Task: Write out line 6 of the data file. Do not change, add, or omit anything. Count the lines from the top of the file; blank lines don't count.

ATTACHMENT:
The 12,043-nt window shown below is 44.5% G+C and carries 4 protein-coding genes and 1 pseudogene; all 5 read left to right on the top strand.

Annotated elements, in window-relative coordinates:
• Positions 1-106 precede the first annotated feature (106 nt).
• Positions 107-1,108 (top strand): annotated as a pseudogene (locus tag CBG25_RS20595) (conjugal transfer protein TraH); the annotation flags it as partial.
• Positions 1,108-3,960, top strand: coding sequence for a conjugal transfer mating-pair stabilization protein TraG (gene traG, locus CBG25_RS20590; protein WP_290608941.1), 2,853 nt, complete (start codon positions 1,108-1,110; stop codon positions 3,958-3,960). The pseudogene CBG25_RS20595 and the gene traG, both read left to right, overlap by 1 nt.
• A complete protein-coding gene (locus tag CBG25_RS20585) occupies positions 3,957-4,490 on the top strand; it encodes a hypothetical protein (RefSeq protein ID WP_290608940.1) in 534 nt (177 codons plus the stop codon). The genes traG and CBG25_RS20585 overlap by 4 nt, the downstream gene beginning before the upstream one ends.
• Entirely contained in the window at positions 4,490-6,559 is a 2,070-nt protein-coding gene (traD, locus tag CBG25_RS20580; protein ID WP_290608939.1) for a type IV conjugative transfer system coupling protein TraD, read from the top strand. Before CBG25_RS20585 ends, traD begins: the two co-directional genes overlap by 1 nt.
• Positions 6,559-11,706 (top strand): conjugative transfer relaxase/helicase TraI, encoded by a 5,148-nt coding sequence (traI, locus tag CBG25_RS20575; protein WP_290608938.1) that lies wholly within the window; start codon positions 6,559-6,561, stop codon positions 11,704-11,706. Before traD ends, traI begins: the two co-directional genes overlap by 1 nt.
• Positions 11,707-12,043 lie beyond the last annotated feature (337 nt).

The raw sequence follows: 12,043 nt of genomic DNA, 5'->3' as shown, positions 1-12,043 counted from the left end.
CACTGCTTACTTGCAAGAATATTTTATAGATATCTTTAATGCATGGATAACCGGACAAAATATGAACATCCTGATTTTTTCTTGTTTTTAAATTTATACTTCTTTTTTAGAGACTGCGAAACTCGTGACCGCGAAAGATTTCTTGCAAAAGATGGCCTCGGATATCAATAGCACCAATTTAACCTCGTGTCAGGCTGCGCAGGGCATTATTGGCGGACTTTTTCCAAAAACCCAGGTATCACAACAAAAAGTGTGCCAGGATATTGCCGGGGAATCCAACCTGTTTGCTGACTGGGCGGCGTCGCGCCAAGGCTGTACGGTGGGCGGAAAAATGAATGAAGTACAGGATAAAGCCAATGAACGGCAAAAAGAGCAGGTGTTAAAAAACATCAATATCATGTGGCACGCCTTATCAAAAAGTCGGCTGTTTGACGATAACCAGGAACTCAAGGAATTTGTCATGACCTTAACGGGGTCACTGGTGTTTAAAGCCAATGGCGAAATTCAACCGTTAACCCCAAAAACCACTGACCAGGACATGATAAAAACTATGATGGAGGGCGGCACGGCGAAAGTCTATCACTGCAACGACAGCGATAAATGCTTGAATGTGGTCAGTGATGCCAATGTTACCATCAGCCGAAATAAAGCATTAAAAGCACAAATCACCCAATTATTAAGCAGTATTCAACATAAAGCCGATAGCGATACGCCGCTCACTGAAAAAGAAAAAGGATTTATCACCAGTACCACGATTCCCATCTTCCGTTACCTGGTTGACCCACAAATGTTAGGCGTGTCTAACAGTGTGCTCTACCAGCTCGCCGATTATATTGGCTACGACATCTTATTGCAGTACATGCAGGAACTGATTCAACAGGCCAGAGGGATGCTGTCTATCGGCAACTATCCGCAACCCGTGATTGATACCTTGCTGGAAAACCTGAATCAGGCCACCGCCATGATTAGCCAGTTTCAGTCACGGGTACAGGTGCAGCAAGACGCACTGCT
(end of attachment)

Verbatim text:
• A complete protein-coding gene (locus tag CBG25_RS20585) occupies positions 3,957-4,490 on the top strand; it encodes a hypothetical protein (RefSeq protein ID WP_290608940.1) in 534 nt (177 codons plus the stop codon). The genes traG and CBG25_RS20585 overlap by 4 nt, the downstream gene beginning before the upstream one ends.